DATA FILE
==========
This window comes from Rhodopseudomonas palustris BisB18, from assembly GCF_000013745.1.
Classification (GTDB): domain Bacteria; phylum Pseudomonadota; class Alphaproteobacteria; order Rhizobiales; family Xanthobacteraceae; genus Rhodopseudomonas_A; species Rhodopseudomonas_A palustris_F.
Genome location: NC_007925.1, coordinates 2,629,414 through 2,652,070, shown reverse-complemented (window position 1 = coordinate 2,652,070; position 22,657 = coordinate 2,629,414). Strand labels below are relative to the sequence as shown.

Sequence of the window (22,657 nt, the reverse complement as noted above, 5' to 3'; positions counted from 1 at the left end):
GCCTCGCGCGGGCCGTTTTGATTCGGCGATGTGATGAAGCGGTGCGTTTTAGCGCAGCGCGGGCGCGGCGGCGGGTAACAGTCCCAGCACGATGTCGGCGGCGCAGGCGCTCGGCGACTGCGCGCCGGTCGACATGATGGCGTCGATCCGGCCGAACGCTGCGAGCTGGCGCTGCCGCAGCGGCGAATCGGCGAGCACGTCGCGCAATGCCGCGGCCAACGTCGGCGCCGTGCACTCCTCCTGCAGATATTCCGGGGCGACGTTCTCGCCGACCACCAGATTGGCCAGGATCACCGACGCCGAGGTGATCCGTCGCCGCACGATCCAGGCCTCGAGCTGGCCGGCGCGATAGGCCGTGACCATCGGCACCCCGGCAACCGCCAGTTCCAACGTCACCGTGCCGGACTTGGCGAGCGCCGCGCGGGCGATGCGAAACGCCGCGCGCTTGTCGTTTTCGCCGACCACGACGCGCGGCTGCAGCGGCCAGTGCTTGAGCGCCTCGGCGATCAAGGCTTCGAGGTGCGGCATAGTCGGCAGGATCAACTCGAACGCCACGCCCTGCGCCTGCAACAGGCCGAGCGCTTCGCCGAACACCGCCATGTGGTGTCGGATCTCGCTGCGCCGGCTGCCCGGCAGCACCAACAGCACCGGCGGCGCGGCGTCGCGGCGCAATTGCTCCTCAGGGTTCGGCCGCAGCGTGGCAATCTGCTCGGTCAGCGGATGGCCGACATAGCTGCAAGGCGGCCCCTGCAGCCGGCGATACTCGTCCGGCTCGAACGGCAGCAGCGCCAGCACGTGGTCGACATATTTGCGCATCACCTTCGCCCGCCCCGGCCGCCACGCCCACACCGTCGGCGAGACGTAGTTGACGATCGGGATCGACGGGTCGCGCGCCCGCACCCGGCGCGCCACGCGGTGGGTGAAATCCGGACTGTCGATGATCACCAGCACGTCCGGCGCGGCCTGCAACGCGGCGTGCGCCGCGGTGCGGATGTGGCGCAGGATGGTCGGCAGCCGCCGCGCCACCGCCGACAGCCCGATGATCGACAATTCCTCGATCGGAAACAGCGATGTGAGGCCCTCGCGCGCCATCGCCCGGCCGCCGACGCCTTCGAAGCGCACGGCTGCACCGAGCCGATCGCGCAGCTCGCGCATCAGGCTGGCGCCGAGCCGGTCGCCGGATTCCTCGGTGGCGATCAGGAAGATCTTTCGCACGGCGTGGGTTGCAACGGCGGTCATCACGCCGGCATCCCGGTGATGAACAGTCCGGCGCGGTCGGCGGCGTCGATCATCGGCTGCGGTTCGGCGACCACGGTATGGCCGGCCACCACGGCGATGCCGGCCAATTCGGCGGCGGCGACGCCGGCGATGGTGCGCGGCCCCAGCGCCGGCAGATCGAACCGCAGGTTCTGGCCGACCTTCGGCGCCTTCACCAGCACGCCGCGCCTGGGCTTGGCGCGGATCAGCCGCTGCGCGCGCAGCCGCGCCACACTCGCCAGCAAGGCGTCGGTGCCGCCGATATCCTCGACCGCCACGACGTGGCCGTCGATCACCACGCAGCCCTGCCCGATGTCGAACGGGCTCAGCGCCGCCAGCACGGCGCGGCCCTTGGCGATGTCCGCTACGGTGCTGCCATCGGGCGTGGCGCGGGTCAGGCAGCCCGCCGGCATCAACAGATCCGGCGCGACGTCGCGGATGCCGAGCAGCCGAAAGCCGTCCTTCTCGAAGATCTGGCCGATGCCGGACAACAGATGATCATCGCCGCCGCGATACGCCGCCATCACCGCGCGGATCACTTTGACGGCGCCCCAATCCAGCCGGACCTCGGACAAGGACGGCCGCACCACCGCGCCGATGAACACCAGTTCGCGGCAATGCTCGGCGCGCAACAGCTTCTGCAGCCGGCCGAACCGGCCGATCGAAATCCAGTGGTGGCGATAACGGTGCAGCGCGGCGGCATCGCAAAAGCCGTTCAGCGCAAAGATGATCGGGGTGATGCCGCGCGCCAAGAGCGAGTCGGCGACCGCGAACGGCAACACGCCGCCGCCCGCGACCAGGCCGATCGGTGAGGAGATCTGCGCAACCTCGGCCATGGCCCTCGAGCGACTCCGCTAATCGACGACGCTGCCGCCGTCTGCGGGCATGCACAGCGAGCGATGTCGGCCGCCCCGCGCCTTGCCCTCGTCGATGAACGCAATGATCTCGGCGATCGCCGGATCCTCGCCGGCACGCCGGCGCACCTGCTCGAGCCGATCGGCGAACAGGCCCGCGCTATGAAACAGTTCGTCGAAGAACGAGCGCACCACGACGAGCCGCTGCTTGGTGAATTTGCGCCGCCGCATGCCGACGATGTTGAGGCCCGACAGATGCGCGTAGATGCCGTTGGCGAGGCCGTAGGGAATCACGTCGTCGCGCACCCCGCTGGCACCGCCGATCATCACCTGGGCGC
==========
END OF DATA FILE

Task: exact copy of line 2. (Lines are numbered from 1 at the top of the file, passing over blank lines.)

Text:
Classification (GTDB): domain Bacteria; phylum Pseudomonadota; class Alphaproteobacteria; order Rhizobiales; family Xanthobacteraceae; genus Rhodopseudomonas_A; species Rhodopseudomonas_A palustris_F.